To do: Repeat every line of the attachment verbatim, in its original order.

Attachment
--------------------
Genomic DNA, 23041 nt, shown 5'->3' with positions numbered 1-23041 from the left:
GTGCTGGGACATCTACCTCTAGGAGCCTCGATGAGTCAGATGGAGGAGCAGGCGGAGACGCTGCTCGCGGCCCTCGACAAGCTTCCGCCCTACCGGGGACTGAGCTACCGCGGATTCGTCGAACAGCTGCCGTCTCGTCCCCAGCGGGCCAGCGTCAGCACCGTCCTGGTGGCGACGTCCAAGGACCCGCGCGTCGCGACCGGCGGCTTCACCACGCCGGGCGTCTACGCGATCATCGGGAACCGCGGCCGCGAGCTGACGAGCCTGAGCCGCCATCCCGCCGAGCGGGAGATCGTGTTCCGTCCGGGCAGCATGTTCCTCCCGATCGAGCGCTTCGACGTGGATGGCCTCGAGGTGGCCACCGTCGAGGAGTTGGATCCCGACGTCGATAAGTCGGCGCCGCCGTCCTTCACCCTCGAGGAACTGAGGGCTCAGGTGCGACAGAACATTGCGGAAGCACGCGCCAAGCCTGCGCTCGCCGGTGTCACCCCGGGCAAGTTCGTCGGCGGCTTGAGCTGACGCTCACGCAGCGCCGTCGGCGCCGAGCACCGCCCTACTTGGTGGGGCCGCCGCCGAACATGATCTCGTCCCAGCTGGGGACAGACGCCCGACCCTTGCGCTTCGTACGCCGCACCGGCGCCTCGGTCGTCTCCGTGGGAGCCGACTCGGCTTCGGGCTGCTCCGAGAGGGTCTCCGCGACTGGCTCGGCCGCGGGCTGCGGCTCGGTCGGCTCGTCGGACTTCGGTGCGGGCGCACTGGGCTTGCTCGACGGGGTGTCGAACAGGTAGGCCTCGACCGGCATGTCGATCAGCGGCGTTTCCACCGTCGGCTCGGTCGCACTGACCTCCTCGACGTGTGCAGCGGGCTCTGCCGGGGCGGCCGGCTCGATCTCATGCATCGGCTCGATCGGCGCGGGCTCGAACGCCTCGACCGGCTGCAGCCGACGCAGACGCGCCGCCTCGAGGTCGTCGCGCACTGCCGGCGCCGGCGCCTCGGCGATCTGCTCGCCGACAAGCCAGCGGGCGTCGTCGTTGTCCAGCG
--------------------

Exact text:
Genomic DNA, 23041 nt, shown 5'->3' with positions numbered 1-23041 from the left:
GTGCTGGGACATCTACCTCTAGGAGCCTCGATGAGTCAGATGGAGGAGCAGGCGGAGACGCTGCTCGCGGCCCTCGACAAGCTTCCGCCCTACCGGGGACTGAGCTACCGCGGATTCGTCGAACAGCTGCCGTCTCGTCCCCAGCGGGCCAGCGTCAGCACCGTCCTGGTGGCGACGTCCAAGGACCCGCGCGTCGCGACCGGCGGCTTCACCACGCCGGGCGTCTACGCGATCATCGGGAACCGCGGCCGCGAGCTGACGAGCCTGAGCCGCCATCCCGCCGAGCGGGAGATCGTGTTCCGTCCGGGCAGCATGTTCCTCCCGATCGAGCGCTTCGACGTGGATGGCCTCGAGGTGGCCACCGTCGAGGAGTTGGATCCCGACGTCGATAAGTCGGCGCCGCCGTCCTTCACCCTCGAGGAACTGAGGGCTCAGGTGCGACAGAACATTGCGGAAGCACGCGCCAAGCCTGCGCTCGCCGGTGTCACCCCGGGCAAGTTCGTCGGCGGCTTGAGCTGACGCTCACGCAGCGCCGTCGGCGCCGAGCACCGCCCTACTTGGTGGGGCCGCCGCCGAACATGATCTCGTCCCAGCTGGGGACAGACGCCCGACCCTTGCGCTTCGTACGCCGCACCGGCGCCTCGGTCGTCTCCGTGGGAGCCGACTCGGCTTCGGGCTGCTCCGAGAGGGTCTCCGCGACTGGCTCGGCCGCGGGCTGCGGCTCGGTCGGCTCGTCGGACTTCGGTGCGGGCGCACTGGGCTTGCTCGACGGGGTGTCGAACAGGTAGGCCTCGACCGGCATGTCGATCAGCGGCGTTTCCACCGTCGGCTCGGTCGCACTGACCTCCTCGACGTGTGCAGCGGGCTCTGCCGGGGCGGCCGGCTCGATCTCATGCATCGGCTCGATCGGCGCGGGCTCGAACGCCTCGACCGGCTGCAGCCGACGCAGACGCGCCGCCTCGAGGTCGTCGCGCACTGCCGGCGCCGGCGCCTCGGCGATCTGCTCGCCGACAAGCCAGCGGGCGTCGTCGTTGTCCAGCG